The many spirits or deities were invited to be present by naming them, using their full titles. Many of them are deities associated with the land or guardian spirits, referred to as công th?n or ti?n hi?n, or people of virtue or merit who discovered and developed the original area in the centre, or who did many good things for people in the past as well as meritorious officials of kings linked to the creation and development of the land, such as the founding mandarins (ti?n hi?n) who created the land, the mandarins who came later (h?u hi?n) who maintained and developed the land, and the spirits of high ranking or meritorious people from the past associated with the land (th?n linh, tiên linh). Also mentioned were deities associated with the elements and the natural environment. There as a very long list of spirits or deities, mainly associated with the land, including saints associated with the new year, spirits of the five elements, and others.
The second part of the oration ended with an invitation to all the named deities, spirits and ghosts to come and enjoy the worship. They were respectfully asked to bless the people and the land. They were asked to bring good health and peace to the land, to bring good business and prosperity.

Women of the neighbourhood prepare the food for the festive meal that concludes the cúng xóm ritual,
Tan Phu District, HCMC, February 2012
Photo: Patrick McAllister

Concluding the ritual
At the end of the worship the three men associated with the three central tables were required to sip the wine, an action called h?u ph??c, and then to pour it on the ground as an offering to the deities and to the land. The plate of boiled pork (called th? t?) was placed on the ground under the table, also for ‘the land’ (??t ?ai). The pork and the wine are seen as a gift from the deities which brings blessings to the people. The act of sipping the wine and putting the pork on the ground is called ?m ph??c. The rice and the salt from the altar-tables was scattered around. The tam sên (pork, egg and prawn) was put into a bag and given to a young man, who took it away along with some fruit, and it was said that he could give it to anyone he liked. According to one of our interviewees, this food given to the young man is meant to be placed at the crossroads as ‘a gift to say good bye to our guests [the deities]’ (the deities invited to the event).
Now the other people who had gathered outside and had been watching the proceedings were told that they could come in and worship at these tables, and many men and women did so, burning incense and kowtowing at the three main altar-tables. The votive papers from the main altar-tables were burnt, as were the large yellow oration papers. All the remaining items were removed from the altar-tables, and one man started to carve up the roast in preparation for the party. Tet songs and other music with a fast beat came across the loudspeaker system as a joyous party atmosphere replaced the solemn one of worship.
The sides of the marquee were taken off, leaving the roof in case of rain. Ten large tables were set out, ten chairs at each of them, and they were rapidly laid with all the food and drink that had been prepared earlier in a nearby house. Children sat on a large mat on the ground outside, not far away. There was a lot of food and drink, and the night air rang with repeated calls of ‘mot, hai, ba, dzo!!’, as men toasted each other, often getting up to go to another table to offer or receive drink, chat with a friend, and so on. Gentler music played in the background now, complementing the very happy social atmosphere.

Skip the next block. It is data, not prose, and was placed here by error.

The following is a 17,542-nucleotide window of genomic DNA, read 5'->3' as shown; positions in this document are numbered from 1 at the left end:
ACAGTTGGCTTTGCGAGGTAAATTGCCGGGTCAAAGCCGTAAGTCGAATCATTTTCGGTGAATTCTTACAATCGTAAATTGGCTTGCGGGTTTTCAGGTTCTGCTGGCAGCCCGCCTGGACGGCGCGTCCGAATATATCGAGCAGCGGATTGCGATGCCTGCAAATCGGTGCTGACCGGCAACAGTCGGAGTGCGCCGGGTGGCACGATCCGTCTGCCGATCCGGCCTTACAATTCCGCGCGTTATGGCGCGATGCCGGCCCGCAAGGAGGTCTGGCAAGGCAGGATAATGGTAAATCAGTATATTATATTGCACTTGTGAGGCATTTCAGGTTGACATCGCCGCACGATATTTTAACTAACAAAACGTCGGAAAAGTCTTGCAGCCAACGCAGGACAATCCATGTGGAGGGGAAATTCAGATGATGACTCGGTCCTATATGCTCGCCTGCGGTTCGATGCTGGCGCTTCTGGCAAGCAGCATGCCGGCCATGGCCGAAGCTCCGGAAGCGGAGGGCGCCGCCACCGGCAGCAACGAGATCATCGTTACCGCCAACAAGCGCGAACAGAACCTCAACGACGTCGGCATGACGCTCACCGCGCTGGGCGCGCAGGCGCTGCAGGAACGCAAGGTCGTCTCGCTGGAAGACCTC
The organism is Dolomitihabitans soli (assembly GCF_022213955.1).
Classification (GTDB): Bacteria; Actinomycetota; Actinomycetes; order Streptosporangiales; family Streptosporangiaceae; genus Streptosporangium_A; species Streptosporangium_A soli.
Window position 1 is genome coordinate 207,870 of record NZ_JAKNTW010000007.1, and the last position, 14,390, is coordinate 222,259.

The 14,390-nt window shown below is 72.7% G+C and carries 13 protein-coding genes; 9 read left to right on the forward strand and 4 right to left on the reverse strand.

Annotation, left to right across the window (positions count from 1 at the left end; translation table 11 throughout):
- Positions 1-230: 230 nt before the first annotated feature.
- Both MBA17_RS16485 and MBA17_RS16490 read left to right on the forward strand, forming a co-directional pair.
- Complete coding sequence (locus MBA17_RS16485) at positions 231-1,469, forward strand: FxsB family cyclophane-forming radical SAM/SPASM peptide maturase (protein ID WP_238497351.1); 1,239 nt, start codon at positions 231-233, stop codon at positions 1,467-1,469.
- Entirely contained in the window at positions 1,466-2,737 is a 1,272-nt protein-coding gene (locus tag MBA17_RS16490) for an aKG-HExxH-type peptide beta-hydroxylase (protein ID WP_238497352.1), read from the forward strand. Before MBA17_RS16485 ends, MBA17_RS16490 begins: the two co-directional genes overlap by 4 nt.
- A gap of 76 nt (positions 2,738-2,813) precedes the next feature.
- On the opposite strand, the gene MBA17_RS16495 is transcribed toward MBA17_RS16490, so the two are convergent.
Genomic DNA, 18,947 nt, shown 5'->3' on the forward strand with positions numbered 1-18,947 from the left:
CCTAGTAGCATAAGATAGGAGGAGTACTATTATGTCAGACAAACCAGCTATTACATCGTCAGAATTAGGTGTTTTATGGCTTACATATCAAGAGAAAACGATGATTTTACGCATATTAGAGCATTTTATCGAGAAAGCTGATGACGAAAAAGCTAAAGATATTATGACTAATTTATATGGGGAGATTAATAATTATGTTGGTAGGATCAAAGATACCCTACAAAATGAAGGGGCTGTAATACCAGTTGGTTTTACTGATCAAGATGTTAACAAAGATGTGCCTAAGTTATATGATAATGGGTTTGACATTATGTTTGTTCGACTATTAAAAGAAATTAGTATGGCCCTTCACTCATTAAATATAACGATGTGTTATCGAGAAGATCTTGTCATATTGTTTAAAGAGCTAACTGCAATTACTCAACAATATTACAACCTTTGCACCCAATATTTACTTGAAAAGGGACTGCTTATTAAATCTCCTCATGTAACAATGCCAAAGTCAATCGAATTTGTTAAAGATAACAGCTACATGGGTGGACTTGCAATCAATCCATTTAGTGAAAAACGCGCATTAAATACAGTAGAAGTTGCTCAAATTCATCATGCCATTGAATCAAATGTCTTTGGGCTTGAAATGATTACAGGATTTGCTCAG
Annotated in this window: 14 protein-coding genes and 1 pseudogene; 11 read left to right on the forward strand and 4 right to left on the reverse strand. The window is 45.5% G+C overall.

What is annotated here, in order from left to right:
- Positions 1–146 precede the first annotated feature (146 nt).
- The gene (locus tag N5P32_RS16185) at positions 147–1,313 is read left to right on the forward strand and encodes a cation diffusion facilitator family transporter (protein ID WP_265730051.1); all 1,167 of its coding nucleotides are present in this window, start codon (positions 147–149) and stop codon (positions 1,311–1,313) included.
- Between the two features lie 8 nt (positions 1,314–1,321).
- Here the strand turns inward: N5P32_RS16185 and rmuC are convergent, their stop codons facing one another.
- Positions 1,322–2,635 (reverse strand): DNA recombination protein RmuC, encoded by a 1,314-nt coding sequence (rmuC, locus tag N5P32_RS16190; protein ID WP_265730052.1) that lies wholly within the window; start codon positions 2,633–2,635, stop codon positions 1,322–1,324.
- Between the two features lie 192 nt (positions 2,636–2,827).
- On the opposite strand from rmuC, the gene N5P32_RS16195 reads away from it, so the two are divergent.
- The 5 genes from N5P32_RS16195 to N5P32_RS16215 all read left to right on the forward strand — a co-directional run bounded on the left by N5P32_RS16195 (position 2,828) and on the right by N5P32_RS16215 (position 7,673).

The cock’s legs
The lower legs with feet of the cockerel that was offered on the main altar-table were kept one side, being destined to be taken the next day to th?y who is believed to be able to divine the future of the neighbourhood and its people on the basis of the appearance of the legs and feet (coi giò gà). One man explained that th?y will look at the toes, legs, and tendons of the cock, and this tells you something . . . He will look at it and tell you all the things that will happen in your area.’ One year, we were told, th?y said that there would be a fire in that neighbourhood, and he was right, there was a fire that destroyed some houses.

There appear to be a number of interesting conclusions to be drawn from cúng xóm.
1.It shows that long term migrants continue to identify with each other and with their original homes many years after their initial migration into the city.
2.In their new homes in the city they engage in worship of a large variety of deities and spirits associated with their original homes in central Vietnam. Thus despite the fact that they no longer visit quê h??ng during Tet, the association with the home area remains strong and is enacted via ritual during Tet.
3.The outcome of cúng xóm seems to be the maintenance and development of solidarity and a sense of community associated with an urban neighbourhood. This contrasts with the emphasis on family that is an important aspect of Tet. It is an opportunity for everyone in the group to come together and give each other best wishes for the new year. It is also a chance for different families to get together to talk about work and business or to put aside disagreements of the past year, in the spirit of Tet. In this sense cúng xóm ideally helps to ensure a happy and trouble-free new year.
4.Cúng xóm as described here seems to be part of the religious revival that has characterised Vietnam for the last 25-30 years (Taylor 2007). In both Danang and HCMC we were told that there was a long period from 1975 onwards during which cúng xóm did not take place, or took place very infrequently, because it was forbidden by the state. In the 1980s it was practiced secretly in Danang, and from the mid 1990s it was again done openly without fear of reprisal.

Malarney, S. K. Culture, ritual and revolution in Vietnam. London/New York: Routledge Curzon. 2002.
Taylor , P. ‘Modernity and re-enchantment: religion in post-revolutionary Vietnam’, in Philip Taylor (ed.) Modernity and re-enchantment: religion in post-revolutionary Vietnam. Singapore: Institute of Southeast Asian Studies (2007): 1-56.

By Patrick McAllister and Bui Thi Diem Trinh